Six years ago in your Pastoral Letter entitled With a New Heart and a New Spirit, you noted the urgency of missionary activity aimed at young people and the religious formation of children and young adults. I earnestly pray that God will strengthen you in this important service. The religious instruction of children and young people in the schools and in the parishes is a crucial element of the pastoral care which they receive from the Church, and so every effort which you make to ensure the completeness and effectiveness of catechesis by improving the quality of instruction and the training of teachers is to be commended. I ask you to give the assurance of my gratitude to the Religious and catechists engaged in this vital task.
Another great area of concern for the Church in Uganda is the pastoral care of families. I share your distress when you see how many of your flock are prevented from full participation in the Eucharist because their marital situation falls short of Christ’s expectations for his followers, and when you observe how deficiencies in family life harm both the Church and society. I am confident that you will continue to do all in your power to promote initiatives which support Christian husbands and wives in their vocation and which uphold faithful and permanent monogamous marriage as the foundation of family life.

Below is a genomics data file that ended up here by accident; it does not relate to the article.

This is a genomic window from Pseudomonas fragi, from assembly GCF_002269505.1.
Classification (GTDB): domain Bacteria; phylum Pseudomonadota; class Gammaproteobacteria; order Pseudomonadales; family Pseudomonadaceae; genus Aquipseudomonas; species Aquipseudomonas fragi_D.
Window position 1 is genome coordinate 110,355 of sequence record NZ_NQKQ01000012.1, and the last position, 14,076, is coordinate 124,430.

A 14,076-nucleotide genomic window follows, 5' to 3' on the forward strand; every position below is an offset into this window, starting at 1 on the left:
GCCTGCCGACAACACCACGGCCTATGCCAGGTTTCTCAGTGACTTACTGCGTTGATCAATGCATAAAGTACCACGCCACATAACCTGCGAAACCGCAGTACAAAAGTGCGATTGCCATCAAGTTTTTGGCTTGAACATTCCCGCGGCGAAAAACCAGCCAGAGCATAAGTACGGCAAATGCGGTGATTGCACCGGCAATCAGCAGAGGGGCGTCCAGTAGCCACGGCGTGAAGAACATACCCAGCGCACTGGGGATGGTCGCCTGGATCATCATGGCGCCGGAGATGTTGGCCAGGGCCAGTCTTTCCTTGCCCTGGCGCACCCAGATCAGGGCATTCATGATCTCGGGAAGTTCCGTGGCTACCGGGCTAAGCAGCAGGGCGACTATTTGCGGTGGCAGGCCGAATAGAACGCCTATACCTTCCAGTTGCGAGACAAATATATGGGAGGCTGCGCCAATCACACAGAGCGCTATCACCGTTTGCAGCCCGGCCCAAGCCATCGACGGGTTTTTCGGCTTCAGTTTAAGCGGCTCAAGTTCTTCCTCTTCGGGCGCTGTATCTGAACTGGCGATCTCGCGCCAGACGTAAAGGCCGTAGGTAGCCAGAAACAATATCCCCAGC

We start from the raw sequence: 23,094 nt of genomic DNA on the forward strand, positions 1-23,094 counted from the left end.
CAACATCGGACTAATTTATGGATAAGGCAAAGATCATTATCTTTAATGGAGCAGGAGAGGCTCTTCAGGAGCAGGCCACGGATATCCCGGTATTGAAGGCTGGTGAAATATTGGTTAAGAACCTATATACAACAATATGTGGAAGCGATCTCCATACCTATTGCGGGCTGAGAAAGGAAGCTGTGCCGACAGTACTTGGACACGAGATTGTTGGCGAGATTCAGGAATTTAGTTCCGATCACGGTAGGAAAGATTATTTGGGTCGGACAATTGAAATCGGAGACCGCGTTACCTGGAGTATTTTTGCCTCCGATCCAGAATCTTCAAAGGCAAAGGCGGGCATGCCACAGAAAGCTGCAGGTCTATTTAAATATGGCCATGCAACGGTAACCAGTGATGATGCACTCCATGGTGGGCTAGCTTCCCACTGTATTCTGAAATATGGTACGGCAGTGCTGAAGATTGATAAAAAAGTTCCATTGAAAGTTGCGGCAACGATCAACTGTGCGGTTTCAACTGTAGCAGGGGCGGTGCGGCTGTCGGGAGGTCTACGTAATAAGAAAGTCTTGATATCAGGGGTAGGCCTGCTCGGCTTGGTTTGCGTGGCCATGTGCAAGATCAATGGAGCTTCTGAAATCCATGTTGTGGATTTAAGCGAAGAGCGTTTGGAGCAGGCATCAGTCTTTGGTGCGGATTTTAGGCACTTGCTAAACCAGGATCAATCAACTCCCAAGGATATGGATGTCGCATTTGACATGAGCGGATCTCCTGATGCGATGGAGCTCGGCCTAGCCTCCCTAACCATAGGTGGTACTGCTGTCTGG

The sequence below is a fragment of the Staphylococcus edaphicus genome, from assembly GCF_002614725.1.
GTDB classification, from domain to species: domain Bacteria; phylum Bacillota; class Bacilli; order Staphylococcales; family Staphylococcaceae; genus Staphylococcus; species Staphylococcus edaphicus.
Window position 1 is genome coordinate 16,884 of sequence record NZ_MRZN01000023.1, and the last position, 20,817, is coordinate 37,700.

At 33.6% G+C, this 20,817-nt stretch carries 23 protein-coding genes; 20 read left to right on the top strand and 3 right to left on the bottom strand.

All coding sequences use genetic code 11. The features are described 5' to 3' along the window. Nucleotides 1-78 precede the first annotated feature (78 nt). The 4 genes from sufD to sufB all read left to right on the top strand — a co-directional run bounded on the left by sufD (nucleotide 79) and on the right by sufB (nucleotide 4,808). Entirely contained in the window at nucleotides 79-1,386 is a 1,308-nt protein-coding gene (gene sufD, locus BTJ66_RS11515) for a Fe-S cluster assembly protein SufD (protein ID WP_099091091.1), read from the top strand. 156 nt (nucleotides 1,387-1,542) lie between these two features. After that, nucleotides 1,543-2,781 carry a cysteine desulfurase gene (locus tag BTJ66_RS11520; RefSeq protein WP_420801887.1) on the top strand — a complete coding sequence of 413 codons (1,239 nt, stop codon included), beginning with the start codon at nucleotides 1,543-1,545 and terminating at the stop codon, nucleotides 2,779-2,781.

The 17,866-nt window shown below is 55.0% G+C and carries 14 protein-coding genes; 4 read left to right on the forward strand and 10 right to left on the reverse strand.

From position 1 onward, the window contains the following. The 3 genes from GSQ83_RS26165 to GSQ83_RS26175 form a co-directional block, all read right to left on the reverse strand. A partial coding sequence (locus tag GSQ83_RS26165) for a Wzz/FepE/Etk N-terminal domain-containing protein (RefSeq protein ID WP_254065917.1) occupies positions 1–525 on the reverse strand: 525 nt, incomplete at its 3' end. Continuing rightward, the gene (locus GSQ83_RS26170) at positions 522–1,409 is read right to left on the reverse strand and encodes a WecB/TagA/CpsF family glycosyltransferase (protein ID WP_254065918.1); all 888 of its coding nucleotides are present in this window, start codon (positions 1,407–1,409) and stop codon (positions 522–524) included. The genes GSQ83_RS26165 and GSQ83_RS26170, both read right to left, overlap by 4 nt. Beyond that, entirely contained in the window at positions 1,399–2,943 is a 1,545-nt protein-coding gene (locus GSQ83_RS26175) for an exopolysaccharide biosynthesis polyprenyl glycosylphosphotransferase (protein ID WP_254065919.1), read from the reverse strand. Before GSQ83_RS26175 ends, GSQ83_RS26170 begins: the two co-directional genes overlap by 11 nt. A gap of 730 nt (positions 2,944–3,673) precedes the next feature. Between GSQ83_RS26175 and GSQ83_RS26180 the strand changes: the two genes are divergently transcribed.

6. God has given you the members of your presbyterate to be your chief co–workers in fulfilling your duties as Pastors. The strong commitment of the Uganda Episcopal Conference to the permanent formation of priests is a clear recognition of this fact. Institutions such as the National Diocesan Clergy Renewal Centre are meant to help priests "rekindle the gift of God which is within them" (Cf. 2 Tim.1:6) and sustain them in a process of continual conversion. In this deepening of the priests’ identification with Christ the High Priest, nothing can ever replace the personal role which you play. May you always communicate to your priests a share of your own zeal for bringing hearts to Christ. Support your priests in their resolve to be faithful. Bind them ever closer to yourselves by the fraternal and fatherly solicitude which you show for them, especially in the first years after ordination.